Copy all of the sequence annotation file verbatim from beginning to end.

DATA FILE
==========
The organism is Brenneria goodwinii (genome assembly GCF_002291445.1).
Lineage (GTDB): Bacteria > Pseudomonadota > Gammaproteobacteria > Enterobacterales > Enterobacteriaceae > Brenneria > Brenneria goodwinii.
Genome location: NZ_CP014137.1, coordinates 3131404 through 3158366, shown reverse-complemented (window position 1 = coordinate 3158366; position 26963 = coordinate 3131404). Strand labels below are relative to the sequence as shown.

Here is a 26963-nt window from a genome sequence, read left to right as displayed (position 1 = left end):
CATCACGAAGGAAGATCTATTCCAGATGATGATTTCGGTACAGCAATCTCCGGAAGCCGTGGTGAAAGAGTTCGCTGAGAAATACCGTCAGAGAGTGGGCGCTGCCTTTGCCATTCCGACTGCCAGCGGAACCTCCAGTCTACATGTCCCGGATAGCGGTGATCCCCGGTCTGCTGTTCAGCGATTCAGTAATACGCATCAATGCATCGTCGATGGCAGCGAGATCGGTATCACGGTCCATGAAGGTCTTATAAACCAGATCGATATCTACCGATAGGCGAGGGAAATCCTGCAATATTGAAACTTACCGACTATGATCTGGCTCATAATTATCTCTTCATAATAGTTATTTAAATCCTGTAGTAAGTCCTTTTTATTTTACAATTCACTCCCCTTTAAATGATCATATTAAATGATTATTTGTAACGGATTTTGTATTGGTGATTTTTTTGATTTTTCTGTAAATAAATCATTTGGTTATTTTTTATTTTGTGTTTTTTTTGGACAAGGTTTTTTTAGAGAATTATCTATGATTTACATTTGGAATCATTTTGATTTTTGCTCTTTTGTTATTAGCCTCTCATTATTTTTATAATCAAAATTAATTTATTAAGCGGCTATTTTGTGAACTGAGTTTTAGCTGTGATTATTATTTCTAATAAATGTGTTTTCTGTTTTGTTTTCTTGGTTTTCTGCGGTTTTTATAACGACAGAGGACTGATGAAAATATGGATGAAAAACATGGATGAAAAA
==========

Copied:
The organism is Brenneria goodwinii (genome assembly GCF_002291445.1).
Lineage (GTDB): Bacteria > Pseudomonadota > Gammaproteobacteria > Enterobacterales > Enterobacteriaceae > Brenneria > Brenneria goodwinii.
Genome location: NZ_CP014137.1, coordinates 3131404 through 3158366, shown reverse-complemented (window position 1 = coordinate 3158366; position 26963 = coordinate 3131404). Strand labels below are relative to the sequence as shown.

Here is a 26963-nt window from a genome sequence, read left to right as displayed (position 1 = left end):
CATCACGAAGGAAGATCTATTCCAGATGATGATTTCGGTACAGCAATCTCCGGAAGCCGTGGTGAAAGAGTTCGCTGAGAAATACCGTCAGAGAGTGGGCGCTGCCTTTGCCATTCCGACTGCCAGCGGAACCTCCAGTCTACATGTCCCGGATAGCGGTGATCCCCGGTCTGCTGTTCAGCGATTCAGTAATACGCATCAATGCATCGTCGATGGCAGCGAGATCGGTATCACGGTCCATGAAGGTCTTATAAACCAGATCGATATCTACCGATAGGCGAGGGAAATCCTGCAATATTGAAACTTACCGACTATGATCTGGCTCATAATTATCTCTTCATAATAGTTATTTAAATCCTGTAGTAAGTCCTTTTTATTTTACAATTCACTCCCCTTTAAATGATCATATTAAATGATTATTTGTAACGGATTTTGTATTGGTGATTTTTTTGATTTTTCTGTAAATAAATCATTTGGTTATTTTTTATTTTGTGTTTTTTTTGGACAAGGTTTTTTTAGAGAATTATCTATGATTTACATTTGGAATCATTTTGATTTTTGCTCTTTTGTTATTAGCCTCTCATTATTTTTATAATCAAAATTAATTTATTAAGCGGCTATTTTGTGAACTGAGTTTTAGCTGTGATTATTATTTCTAATAAATGTGTTTTCTGTTTTGTTTTCTTGGTTTTCTGCGGTTTTTATAACGACAGAGGACTGATGAAAATATGGATGAAAAACATGGATGAAAAA